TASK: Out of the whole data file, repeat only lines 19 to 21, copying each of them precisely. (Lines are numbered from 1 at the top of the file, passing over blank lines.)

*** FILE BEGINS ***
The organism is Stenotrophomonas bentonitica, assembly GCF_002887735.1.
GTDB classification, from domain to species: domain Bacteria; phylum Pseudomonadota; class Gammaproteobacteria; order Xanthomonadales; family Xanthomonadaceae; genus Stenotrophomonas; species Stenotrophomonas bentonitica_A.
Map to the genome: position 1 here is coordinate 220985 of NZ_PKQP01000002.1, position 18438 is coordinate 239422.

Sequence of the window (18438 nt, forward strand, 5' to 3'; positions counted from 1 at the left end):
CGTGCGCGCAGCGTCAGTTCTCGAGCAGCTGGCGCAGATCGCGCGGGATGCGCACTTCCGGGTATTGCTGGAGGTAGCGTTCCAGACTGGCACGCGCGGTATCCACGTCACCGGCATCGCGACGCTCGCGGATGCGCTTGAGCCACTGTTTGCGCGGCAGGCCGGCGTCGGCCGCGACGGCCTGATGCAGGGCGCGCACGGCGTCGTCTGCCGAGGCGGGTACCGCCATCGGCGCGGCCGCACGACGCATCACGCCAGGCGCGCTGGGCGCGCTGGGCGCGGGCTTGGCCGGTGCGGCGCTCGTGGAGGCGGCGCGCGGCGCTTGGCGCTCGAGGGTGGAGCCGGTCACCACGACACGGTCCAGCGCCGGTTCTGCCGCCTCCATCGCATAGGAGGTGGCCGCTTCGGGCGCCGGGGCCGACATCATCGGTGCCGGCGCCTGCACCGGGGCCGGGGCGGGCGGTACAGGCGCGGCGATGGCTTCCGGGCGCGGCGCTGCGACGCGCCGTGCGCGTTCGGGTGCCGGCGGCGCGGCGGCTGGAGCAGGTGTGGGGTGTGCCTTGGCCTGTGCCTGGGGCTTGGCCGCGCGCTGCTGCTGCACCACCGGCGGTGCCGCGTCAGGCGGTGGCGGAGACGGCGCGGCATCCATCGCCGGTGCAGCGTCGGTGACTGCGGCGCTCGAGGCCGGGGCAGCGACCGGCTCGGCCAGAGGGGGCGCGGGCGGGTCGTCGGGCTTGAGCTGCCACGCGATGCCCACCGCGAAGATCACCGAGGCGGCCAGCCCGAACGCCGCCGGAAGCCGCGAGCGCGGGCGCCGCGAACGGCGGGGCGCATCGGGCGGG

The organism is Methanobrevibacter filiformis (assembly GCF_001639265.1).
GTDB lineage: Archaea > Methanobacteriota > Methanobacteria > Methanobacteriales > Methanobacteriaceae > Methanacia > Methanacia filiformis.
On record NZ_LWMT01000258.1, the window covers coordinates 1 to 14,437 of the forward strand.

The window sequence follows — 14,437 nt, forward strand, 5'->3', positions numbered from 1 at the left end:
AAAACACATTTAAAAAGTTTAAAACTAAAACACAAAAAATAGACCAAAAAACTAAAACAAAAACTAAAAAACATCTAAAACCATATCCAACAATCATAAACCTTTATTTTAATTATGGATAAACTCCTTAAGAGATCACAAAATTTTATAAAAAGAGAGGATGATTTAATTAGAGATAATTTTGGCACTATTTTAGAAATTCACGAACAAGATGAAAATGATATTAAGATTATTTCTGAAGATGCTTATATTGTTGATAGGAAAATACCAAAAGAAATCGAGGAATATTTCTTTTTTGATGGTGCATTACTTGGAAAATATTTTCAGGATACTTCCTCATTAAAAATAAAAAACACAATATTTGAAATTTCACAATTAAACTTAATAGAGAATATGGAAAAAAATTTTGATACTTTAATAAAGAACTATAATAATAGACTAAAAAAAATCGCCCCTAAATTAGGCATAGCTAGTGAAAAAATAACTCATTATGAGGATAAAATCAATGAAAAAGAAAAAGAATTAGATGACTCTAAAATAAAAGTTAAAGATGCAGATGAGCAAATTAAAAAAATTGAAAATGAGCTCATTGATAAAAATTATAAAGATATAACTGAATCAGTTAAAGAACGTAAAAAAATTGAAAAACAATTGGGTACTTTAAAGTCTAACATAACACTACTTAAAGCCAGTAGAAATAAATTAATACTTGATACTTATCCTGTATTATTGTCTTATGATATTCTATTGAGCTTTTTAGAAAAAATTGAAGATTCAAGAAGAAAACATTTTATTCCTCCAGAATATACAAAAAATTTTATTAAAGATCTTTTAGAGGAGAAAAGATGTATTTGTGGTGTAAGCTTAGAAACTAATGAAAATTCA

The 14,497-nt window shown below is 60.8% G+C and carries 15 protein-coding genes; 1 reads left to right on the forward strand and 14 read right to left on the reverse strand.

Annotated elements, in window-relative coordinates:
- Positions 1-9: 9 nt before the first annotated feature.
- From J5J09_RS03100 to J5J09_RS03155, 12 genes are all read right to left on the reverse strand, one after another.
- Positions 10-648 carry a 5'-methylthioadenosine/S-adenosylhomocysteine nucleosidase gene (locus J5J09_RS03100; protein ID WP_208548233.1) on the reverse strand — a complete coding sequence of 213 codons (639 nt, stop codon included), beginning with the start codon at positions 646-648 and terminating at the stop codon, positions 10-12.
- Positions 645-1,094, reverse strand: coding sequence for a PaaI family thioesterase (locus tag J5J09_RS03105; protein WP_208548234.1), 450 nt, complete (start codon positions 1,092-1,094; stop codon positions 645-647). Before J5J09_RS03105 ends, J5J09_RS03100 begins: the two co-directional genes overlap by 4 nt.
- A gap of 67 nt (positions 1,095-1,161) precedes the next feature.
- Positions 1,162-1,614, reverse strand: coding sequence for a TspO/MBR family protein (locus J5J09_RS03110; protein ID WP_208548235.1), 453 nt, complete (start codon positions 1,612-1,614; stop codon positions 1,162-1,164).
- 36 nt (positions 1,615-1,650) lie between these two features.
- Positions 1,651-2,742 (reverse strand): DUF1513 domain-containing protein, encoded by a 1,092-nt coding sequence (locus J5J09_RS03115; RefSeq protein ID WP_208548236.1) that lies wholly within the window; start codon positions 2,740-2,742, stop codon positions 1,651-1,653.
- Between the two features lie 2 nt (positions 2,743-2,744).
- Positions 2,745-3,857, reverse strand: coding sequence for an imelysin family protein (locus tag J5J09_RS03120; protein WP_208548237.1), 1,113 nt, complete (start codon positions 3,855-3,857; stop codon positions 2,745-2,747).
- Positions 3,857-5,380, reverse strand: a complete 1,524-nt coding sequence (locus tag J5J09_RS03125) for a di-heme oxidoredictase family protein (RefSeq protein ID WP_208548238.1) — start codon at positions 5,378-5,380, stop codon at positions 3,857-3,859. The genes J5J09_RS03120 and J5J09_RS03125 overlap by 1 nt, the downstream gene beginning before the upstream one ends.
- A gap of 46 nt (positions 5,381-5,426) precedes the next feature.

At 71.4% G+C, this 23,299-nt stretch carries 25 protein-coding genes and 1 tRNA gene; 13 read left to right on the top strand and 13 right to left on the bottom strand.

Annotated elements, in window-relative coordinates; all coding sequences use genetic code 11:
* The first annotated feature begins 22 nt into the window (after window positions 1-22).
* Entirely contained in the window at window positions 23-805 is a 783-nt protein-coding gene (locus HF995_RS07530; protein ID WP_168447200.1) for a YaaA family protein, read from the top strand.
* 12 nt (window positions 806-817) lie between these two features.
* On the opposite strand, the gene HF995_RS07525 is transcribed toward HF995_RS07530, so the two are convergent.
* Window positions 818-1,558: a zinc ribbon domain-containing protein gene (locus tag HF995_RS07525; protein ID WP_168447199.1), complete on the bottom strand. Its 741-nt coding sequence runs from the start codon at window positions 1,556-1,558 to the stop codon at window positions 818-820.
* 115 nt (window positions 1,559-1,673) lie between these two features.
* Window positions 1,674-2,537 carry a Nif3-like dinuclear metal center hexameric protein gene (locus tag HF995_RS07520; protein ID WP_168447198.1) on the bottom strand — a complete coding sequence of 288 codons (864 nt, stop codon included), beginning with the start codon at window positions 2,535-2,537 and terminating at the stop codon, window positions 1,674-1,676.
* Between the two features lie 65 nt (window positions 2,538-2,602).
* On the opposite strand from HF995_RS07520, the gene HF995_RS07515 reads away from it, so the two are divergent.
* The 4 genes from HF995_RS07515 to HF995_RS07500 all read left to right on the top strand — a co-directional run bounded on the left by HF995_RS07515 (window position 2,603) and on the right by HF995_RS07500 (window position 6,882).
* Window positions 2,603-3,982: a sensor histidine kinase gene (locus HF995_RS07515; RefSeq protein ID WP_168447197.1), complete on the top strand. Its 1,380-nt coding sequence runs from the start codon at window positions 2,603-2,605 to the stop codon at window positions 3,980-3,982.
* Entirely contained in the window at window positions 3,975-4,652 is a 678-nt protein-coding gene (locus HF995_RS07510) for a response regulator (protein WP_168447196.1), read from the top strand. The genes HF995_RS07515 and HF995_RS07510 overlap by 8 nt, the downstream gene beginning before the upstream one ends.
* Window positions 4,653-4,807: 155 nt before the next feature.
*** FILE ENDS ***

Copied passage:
- 36 nt (positions 1,615-1,650) lie between these two features.
- Positions 1,651-2,742 (reverse strand): DUF1513 domain-containing protein, encoded by a 1,092-nt coding sequence (locus J5J09_RS03115; RefSeq protein ID WP_208548236.1) that lies wholly within the window; start codon positions 2,740-2,742, stop codon positions 1,651-1,653.
- Between the two features lie 2 nt (positions 2,743-2,744).